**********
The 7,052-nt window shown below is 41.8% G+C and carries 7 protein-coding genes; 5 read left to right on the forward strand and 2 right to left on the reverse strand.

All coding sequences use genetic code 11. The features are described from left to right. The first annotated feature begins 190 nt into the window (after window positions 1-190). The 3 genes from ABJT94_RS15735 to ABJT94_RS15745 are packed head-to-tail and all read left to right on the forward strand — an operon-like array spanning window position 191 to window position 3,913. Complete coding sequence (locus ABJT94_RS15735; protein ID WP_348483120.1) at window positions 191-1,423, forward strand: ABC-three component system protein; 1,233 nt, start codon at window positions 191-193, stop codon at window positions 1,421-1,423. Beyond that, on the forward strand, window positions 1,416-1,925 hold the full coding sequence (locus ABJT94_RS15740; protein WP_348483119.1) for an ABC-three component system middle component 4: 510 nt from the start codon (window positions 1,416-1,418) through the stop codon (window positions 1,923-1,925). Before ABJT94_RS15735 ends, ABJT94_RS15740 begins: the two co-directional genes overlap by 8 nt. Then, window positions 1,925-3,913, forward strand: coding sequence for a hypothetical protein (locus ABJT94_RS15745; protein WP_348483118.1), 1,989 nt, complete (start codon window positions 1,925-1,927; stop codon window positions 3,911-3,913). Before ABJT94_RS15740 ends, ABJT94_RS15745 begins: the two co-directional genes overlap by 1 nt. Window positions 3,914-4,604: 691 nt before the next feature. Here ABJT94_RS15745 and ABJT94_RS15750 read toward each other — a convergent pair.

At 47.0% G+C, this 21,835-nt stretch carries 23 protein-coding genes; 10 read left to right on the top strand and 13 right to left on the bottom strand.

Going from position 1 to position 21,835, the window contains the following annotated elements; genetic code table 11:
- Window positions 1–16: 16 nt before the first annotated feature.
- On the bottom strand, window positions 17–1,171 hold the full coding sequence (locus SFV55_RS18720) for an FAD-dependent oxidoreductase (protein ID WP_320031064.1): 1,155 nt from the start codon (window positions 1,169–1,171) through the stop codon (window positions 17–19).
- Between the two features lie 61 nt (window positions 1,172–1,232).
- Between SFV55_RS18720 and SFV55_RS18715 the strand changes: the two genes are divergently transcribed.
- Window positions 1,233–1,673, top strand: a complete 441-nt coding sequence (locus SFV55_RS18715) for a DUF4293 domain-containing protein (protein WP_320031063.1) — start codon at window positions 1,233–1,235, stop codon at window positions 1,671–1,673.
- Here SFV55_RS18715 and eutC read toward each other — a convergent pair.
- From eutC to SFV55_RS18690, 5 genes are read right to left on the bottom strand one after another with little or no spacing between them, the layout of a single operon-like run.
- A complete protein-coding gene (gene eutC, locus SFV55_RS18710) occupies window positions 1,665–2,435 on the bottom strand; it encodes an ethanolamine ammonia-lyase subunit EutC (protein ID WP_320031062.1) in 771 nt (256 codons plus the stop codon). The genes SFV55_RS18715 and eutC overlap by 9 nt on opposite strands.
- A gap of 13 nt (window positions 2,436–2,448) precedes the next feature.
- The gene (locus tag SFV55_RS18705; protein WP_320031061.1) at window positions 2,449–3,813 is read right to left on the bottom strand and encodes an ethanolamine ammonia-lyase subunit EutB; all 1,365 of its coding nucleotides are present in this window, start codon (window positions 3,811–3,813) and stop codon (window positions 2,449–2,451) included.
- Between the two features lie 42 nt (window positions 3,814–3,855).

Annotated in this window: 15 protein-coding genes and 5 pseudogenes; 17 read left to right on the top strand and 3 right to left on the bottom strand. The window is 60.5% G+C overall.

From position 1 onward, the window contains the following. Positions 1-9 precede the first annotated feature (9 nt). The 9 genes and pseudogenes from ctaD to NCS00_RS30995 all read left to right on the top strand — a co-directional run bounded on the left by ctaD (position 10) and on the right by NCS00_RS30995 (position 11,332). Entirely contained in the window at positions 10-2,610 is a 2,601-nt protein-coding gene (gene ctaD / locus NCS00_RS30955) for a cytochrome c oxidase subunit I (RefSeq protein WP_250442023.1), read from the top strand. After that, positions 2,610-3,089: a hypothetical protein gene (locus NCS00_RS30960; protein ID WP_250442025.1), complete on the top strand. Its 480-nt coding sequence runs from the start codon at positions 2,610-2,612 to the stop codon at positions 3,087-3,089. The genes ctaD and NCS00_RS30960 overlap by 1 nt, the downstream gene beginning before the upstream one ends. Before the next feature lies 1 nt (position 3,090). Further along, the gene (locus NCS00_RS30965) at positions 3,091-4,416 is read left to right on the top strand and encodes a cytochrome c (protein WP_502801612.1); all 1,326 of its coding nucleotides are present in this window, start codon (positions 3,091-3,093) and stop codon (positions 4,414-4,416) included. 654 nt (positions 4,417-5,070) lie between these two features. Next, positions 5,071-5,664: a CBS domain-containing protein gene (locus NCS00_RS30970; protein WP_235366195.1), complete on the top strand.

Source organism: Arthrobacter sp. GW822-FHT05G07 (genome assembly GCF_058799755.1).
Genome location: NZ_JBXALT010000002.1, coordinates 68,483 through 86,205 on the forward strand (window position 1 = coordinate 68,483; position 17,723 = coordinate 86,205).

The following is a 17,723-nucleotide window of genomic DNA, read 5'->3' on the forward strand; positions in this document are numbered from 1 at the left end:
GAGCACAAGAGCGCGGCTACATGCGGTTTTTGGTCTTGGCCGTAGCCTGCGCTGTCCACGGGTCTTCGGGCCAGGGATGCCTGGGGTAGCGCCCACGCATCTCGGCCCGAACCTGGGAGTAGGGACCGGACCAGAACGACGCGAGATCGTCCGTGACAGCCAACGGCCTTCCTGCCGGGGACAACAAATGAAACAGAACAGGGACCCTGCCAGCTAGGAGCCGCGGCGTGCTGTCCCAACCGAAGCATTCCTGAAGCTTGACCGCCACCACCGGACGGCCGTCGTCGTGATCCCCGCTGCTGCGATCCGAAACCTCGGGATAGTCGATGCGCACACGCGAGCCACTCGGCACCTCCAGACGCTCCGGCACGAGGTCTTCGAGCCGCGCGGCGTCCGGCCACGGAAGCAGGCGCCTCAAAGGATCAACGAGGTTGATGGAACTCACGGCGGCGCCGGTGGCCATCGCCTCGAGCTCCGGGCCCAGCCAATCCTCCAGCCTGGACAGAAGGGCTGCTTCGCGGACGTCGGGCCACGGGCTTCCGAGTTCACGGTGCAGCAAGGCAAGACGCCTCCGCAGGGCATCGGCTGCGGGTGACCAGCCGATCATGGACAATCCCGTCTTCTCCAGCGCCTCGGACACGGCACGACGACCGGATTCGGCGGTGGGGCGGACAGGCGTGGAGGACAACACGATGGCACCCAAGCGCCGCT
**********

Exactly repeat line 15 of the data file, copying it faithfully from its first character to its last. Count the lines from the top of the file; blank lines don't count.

- Between the two features lie 42 nt (window positions 3,814–3,855).